Do you think Moscow will help India settle its border disputes with China?

Neither US nor Russia will settle India’s border dispute with China. For the last two years, China has been in occupation of large Indian territory and it shows that India’s alliance with the US has not been of any help. With Russia becoming more dependent on China, it is futile to expect Russia to help India get back its land from China. Only a strong, developed and united India can stand up to China and get the respect it deserves. Unfortunately, India’s economic growth has been sluggish, the job crisis in the country is extremely serious and the country is being divided on the basis of religion and caste.

A strategic expert recently said that the only option for India is to either become a junior partner of the US or of China. Would you agree?

India is too big and proud a country to be a junior partner of anyone in the 21st century. In the last century, India had even refused to do so in its post-independence decades.

The problem is that India has not just failed on the economic front in the last eight years but also failed on the diplomatic front. No one knows what India’s foreign policy is now. There is no vision and no aspiration. India needs to get back to its mantle as a moral superpower. India needs to have a foreign policy that stands for values and principles in global politics. That has to be matched at the domestic front by having a vibrant democratic and secular society.

How do you see the conflict in Ukraine ending? Will it end with a regime change in Kyiv?

Diplomacy is the only option to bring an end to the conflict in Ukraine. There is a limit for the US and NATO on how much they can engage in this war, and any direct involvement on the battlefield can lead to a Third World War with the possible use of nuclear weapons. On the other hand, though Russian military victory has not been as swift as it was feared, there is little doubt that war in Ukraine will end up soon as an urban insurgency It is difficult to imagine Putin will accept defeat without getting a facesaving deal because of economic sanctions.

Whether that face-saver is the regime change or a firm assurance on the autonomy of Ukraine’s eastern region, acceptance of annexation of Crimea, or the firm assurance of Ukraine not joining the NATO and EU will depend upon the state of the conflict when the deal will be inked.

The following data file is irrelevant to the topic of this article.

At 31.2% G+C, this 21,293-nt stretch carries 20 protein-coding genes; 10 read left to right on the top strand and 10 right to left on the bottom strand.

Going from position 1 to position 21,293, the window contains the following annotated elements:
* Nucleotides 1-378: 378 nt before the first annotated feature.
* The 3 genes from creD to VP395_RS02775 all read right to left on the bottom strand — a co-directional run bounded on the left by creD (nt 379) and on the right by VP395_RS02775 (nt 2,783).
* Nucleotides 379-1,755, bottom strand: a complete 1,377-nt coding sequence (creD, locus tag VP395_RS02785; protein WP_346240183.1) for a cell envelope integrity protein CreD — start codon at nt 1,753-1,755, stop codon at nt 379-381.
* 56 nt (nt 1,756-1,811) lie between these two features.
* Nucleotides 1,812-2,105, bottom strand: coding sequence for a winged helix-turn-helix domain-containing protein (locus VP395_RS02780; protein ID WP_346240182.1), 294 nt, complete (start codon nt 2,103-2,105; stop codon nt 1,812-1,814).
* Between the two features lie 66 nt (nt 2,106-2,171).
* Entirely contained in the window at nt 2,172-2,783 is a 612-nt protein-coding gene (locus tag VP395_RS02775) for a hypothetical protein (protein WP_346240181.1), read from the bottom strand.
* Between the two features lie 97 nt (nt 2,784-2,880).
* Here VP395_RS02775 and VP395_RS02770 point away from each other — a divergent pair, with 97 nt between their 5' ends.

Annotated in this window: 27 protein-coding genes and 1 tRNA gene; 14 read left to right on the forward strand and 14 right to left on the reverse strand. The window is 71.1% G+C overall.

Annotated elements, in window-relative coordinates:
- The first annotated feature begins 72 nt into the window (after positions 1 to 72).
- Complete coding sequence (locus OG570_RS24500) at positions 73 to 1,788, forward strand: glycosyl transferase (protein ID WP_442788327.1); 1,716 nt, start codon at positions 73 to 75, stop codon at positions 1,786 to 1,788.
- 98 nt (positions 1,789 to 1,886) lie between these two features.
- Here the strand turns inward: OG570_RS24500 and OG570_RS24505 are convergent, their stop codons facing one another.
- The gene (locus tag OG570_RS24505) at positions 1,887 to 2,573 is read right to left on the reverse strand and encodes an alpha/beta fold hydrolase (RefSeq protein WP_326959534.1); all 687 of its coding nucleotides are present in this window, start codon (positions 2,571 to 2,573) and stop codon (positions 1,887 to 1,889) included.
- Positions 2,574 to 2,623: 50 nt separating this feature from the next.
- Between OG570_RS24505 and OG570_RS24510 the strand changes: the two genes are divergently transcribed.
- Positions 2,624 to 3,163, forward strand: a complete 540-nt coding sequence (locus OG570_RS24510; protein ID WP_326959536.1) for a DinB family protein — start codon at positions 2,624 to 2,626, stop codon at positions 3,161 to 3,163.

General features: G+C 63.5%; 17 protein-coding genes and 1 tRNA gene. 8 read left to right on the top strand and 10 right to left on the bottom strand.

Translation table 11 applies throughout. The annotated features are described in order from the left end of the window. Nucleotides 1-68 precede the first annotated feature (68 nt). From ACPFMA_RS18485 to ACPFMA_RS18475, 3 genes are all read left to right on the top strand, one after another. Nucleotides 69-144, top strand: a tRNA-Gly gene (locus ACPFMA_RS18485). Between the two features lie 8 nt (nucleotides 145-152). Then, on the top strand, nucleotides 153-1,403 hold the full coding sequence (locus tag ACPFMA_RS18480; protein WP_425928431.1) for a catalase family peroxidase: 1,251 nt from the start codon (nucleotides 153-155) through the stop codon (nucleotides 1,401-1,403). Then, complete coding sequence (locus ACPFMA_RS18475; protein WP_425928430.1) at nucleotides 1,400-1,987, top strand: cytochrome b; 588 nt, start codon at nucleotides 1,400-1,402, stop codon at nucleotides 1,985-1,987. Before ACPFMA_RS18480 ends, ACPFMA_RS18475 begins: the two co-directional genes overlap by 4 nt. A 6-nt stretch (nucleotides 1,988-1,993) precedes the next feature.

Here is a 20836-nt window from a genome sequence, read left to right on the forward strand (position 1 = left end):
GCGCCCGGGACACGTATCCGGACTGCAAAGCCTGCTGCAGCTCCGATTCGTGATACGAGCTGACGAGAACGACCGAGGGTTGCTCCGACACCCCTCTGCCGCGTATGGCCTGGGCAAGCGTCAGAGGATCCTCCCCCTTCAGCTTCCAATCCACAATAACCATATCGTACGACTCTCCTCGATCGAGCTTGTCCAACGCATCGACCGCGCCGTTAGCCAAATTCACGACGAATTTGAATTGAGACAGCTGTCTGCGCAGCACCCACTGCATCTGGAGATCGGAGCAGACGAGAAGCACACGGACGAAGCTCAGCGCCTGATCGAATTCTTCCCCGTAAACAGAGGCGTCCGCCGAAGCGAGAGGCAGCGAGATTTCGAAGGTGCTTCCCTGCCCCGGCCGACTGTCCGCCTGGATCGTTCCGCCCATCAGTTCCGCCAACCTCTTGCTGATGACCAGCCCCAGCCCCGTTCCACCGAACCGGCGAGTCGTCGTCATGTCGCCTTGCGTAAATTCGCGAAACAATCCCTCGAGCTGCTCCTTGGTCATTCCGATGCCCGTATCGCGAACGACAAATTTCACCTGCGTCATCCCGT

When will this war end, you think? Or is this the beginning of a wider world war?

Russian military planners seem to have underestimated the willingness and determination of Ukrainian forces to fight back, which has surprised them. Also, unlike Crimea’s annexation, this adventure of Putin lacked the element of surprise attack, which also gave the Ukrainians and the West time to be better prepared. It is also true that Russia has not used its firepower fully as it is still expecting to force a deal without causing massive civilian casualties. However, that approach is fast changing.

If the war and the insurgency continue longer, a massive humanitarian crisis is waiting to happen. The conflict in the East of Ukraine has already taken 14,000 lives since 2014. But this time the number will be much higher. More than 2 million people have already become refugees, and the fear is that number might go up to five million or even more. This is very likely going to be a huge crisis for the EU when the refugees start moving towards the West.

There is also strong resentment against Russia in Europe, and it is becoming more robust and profound with the prolongation of Russia’s military action. The hope is that the various diplomatic channels that are being used will bring the war to an end soon.

If the war escalates and spills into Europe, will India be drawn into it?

If the war escalates and other European countries join, then the war will be a wider world war. Not just India, I don’t think any country in the world will escape from it.

(This was first published in National Herald on Sunday)